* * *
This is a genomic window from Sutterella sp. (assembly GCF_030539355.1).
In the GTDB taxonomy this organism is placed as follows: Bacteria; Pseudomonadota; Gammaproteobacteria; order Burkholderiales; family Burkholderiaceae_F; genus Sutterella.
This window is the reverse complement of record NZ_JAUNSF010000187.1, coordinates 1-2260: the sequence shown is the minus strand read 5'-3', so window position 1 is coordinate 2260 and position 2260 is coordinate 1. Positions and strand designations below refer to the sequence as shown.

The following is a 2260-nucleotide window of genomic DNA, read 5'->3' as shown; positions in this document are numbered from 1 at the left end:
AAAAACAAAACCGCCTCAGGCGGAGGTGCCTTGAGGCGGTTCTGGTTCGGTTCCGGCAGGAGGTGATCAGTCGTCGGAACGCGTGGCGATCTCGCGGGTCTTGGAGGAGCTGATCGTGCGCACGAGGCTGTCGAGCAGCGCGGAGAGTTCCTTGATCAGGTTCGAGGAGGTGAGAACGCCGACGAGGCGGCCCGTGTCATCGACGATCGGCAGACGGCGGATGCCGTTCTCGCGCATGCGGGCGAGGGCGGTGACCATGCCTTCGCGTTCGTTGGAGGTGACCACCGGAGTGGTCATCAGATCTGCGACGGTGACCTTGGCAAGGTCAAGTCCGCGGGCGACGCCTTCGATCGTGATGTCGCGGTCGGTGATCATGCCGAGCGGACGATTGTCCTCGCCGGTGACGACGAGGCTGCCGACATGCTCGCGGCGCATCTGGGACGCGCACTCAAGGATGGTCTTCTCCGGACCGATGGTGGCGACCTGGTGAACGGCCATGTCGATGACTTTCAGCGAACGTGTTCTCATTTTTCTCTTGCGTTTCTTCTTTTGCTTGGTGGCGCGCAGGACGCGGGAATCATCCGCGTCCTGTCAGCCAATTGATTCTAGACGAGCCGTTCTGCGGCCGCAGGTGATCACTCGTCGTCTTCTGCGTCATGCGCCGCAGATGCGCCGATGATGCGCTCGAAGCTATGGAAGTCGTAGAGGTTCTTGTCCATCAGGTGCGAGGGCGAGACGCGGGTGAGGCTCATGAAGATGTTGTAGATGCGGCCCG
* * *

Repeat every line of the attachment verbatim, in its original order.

This is a genomic window from Sutterella sp. (assembly GCF_030539355.1).
In the GTDB taxonomy this organism is placed as follows: Bacteria; Pseudomonadota; Gammaproteobacteria; order Burkholderiales; family Burkholderiaceae_F; genus Sutterella.
This window is the reverse complement of record NZ_JAUNSF010000187.1, coordinates 1-2260: the sequence shown is the minus strand read 5'-3', so window position 1 is coordinate 2260 and position 2260 is coordinate 1. Positions and strand designations below refer to the sequence as shown.

The following is a 2260-nucleotide window of genomic DNA, read 5'->3' as shown; positions in this document are numbered from 1 at the left end:
AAAAACAAAACCGCCTCAGGCGGAGGTGCCTTGAGGCGGTTCTGGTTCGGTTCCGGCAGGAGGTGATCAGTCGTCGGAACGCGTGGCGATCTCGCGGGTCTTGGAGGAGCTGATCGTGCGCACGAGGCTGTCGAGCAGCGCGGAGAGTTCCTTGATCAGGTTCGAGGAGGTGAGAACGCCGACGAGGCGGCCCGTGTCATCGACGATCGGCAGACGGCGGATGCCGTTCTCGCGCATGCGGGCGAGGGCGGTGACCATGCCTTCGCGTTCGTTGGAGGTGACCACCGGAGTGGTCATCAGATCTGCGACGGTGACCTTGGCAAGGTCAAGTCCGCGGGCGACGCCTTCGATCGTGATGTCGCGGTCGGTGATCATGCCGAGCGGACGATTGTCCTCGCCGGTGACGACGAGGCTGCCGACATGCTCGCGGCGCATCTGGGACGCGCACTCAAGGATGGTCTTCTCCGGACCGATGGTGGCGACCTGGTGAACGGCCATGTCGATGACTTTCAGCGAACGTGTTCTCATTTTTCTCTTGCGTTTCTTCTTTTGCTTGGTGGCGCGCAGGACGCGGGAATCATCCGCGTCCTGTCAGCCAATTGATTCTAGACGAGCCGTTCTGCGGCCGCAGGTGATCACTCGTCGTCTTCTGCGTCATGCGCCGCAGATGCGCCGATGATGCGCTCGAAGCTATGGAAGTCGTAGAGGTTCTTGTCCATCAGGTGCGAGGGCGAGACGCGGGTGAGGCTCATGAAGATGTTGTAGATGCGGCCCG